Welcome back to the Reckoning Press podcast. It’s been ages, but we’re ramping up to a lot of cool new stuff in the coming year and beyond, including lots more podcasts, a fundraiser to increase payrates to 10c/word, $50/page for poetry and pay staff better too, t-shirts, pins, who knows what else. Homebrew recipes. Foraging instructions. Bespoke lectures about culling invasive species. We’re flush with ideas, as we should be, but we’re always looking for more. Drop us a line if you’ve got any?
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Thank you very much for listening.
This week’s episode features Nancy Lynée Woo reading her poem “When someone says the world is a fish” from Reckoning 6. You’re going to wish you had Catherine Rockwood here to help ground you in this delightful, funny, nesting puzzle of a poem, but she’s off for a bit, so you’re stuck with me. I’ll make it quick. The way I read it, this is a poem about metonymy, the endlessly regressing act of replacement that we’re always performing when we engage in language. We use language to situate ourselves in the world, in nature, but each time we interpose a word describing a thing—a silk worm, a rat, a wisteria—we distance ourselves from that thing by introducing another layer of interpretation. It doesn’t take many iterations of a poem interpreting a children’s science book interpreting science interpreting nature before we arrive at something that feels and works a lot like decadence. How do we find our way back? Can we? What gets lost on the way?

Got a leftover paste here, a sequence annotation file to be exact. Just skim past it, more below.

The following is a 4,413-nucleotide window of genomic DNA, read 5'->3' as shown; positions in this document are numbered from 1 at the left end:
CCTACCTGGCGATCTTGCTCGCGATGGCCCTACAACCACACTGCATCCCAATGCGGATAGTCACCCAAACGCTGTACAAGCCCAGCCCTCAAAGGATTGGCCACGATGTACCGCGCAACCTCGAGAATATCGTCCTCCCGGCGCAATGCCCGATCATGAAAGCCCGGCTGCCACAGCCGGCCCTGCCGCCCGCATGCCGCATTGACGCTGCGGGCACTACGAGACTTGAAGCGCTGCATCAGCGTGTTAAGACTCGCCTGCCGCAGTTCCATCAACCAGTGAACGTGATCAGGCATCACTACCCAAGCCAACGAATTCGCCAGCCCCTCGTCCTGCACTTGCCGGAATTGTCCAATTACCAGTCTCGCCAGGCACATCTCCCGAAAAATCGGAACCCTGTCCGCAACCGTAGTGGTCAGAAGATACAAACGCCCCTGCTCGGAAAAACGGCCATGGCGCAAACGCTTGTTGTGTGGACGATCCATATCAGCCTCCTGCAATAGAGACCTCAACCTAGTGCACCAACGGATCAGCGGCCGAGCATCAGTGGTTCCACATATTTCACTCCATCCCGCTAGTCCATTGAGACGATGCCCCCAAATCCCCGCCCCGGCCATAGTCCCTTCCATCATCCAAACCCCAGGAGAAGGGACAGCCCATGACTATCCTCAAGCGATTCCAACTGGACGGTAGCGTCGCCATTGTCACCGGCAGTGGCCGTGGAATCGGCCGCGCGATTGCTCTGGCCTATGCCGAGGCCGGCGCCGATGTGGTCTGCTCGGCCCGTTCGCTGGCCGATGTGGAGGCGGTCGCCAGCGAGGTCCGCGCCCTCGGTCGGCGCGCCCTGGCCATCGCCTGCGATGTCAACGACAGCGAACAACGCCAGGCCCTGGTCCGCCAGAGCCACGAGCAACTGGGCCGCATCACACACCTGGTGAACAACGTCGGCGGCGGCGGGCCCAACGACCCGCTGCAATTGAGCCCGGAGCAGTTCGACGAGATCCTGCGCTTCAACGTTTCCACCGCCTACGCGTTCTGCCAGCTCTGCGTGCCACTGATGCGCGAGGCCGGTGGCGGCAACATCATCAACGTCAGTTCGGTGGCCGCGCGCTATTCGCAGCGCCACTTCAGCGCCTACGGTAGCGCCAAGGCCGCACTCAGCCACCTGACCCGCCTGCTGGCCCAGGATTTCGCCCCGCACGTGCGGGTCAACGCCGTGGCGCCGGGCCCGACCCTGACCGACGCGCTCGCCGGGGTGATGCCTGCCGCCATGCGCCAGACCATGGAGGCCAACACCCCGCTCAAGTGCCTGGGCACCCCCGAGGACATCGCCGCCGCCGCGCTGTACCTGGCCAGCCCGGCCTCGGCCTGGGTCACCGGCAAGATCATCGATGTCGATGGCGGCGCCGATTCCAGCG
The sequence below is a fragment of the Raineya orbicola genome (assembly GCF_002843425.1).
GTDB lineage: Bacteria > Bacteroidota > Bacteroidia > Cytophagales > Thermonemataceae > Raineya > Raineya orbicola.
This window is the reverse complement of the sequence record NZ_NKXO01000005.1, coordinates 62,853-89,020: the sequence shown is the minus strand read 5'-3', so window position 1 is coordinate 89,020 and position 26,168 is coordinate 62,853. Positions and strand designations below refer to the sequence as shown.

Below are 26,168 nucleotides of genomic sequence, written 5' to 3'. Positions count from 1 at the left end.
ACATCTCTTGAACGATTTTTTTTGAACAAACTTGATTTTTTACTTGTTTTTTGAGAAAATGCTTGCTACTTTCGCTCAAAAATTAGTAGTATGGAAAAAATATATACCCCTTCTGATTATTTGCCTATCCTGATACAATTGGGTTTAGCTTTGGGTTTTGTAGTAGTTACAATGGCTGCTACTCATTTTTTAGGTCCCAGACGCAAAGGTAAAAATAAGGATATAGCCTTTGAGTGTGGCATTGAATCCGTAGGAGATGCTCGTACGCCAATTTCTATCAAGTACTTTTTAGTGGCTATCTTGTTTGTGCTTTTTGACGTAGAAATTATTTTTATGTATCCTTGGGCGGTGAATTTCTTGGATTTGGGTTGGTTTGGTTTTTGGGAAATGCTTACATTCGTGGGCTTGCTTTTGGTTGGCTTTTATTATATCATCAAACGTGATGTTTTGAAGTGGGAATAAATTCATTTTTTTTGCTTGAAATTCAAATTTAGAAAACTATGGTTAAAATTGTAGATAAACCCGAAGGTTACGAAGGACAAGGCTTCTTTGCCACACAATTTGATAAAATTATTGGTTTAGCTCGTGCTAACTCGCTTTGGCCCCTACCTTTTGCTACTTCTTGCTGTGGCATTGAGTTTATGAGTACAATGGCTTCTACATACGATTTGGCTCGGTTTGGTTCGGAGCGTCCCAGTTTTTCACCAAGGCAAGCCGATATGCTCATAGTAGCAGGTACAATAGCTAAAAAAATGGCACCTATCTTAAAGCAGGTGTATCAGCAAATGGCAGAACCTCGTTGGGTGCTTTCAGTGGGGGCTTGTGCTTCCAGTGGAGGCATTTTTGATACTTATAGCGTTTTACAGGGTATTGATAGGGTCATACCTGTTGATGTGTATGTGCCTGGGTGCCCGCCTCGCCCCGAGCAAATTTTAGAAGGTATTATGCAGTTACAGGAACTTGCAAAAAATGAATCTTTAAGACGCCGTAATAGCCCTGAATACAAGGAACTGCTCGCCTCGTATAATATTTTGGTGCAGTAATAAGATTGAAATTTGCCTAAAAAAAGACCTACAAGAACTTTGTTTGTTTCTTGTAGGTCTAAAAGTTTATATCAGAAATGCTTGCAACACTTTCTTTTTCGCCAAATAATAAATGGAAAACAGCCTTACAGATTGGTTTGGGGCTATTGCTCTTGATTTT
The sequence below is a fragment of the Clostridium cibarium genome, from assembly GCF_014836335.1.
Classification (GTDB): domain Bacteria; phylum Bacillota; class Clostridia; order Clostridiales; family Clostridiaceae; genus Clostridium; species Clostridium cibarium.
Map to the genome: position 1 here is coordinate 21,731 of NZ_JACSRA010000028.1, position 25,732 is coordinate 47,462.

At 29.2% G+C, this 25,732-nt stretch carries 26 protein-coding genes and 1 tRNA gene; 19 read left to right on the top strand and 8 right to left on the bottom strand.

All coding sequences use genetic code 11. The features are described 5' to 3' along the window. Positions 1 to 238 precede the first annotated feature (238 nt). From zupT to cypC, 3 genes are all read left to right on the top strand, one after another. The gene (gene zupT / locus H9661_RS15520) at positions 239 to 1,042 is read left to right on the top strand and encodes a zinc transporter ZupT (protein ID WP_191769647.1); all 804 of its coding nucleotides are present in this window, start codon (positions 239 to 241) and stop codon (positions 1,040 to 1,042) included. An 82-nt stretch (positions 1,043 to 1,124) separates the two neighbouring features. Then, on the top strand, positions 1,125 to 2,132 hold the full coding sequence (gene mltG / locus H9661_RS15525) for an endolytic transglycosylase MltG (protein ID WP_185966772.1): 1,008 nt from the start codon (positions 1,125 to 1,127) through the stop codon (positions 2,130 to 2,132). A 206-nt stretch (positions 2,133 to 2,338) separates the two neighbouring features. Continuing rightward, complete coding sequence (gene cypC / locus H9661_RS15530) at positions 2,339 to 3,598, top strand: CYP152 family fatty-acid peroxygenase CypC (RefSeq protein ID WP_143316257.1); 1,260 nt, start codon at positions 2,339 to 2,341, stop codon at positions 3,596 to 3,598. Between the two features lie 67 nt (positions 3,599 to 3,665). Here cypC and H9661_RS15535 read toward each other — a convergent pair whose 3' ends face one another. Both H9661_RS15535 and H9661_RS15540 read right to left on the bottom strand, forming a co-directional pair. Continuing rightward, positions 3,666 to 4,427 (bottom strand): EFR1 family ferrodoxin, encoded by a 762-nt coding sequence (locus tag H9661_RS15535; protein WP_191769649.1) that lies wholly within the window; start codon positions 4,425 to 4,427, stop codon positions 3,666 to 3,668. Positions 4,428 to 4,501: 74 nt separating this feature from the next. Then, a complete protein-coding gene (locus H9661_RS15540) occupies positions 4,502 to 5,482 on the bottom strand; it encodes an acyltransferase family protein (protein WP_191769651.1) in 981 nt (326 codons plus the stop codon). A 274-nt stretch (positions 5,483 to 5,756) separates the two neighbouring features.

When someone says the world is a fish by Nancy Lynée Woo